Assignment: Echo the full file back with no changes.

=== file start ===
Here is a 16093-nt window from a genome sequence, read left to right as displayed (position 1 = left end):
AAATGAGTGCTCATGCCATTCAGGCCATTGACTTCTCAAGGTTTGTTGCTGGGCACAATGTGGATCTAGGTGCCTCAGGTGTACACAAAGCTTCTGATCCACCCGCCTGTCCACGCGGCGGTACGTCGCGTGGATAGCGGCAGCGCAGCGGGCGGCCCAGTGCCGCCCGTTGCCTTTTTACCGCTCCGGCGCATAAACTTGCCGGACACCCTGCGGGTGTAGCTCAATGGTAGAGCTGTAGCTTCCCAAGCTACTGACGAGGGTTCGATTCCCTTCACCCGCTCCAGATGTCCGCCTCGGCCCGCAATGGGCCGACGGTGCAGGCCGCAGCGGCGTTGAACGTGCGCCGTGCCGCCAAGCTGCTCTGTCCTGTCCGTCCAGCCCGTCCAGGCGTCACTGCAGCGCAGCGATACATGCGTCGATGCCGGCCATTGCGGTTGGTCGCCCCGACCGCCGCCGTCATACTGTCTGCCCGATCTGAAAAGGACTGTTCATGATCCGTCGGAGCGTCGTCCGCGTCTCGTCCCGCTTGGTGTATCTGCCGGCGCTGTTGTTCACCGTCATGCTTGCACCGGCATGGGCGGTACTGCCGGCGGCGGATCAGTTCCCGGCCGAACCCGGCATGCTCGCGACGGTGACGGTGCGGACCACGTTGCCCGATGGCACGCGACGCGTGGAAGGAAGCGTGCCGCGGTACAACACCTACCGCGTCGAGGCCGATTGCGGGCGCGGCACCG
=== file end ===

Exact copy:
Here is a 16093-nt window from a genome sequence, read left to right as displayed (position 1 = left end):
AAATGAGTGCTCATGCCATTCAGGCCATTGACTTCTCAAGGTTTGTTGCTGGGCACAATGTGGATCTAGGTGCCTCAGGTGTACACAAAGCTTCTGATCCACCCGCCTGTCCACGCGGCGGTACGTCGCGTGGATAGCGGCAGCGCAGCGGGCGGCCCAGTGCCGCCCGTTGCCTTTTTACCGCTCCGGCGCATAAACTTGCCGGACACCCTGCGGGTGTAGCTCAATGGTAGAGCTGTAGCTTCCCAAGCTACTGACGAGGGTTCGATTCCCTTCACCCGCTCCAGATGTCCGCCTCGGCCCGCAATGGGCCGACGGTGCAGGCCGCAGCGGCGTTGAACGTGCGCCGTGCCGCCAAGCTGCTCTGTCCTGTCCGTCCAGCCCGTCCAGGCGTCACTGCAGCGCAGCGATACATGCGTCGATGCCGGCCATTGCGGTTGGTCGCCCCGACCGCCGCCGTCATACTGTCTGCCCGATCTGAAAAGGACTGTTCATGATCCGTCGGAGCGTCGTCCGCGTCTCGTCCCGCTTGGTGTATCTGCCGGCGCTGTTGTTCACCGTCATGCTTGCACCGGCATGGGCGGTACTGCCGGCGGCGGATCAGTTCCCGGCCGAACCCGGCATGCTCGCGACGGTGACGGTGCGGACCACGTTGCCCGATGGCACGCGACGCGTGGAAGGAAGCGTGCCGCGGTACAACACCTACCGCGTCGAGGCCGATTGCGGGCGCGGCACCG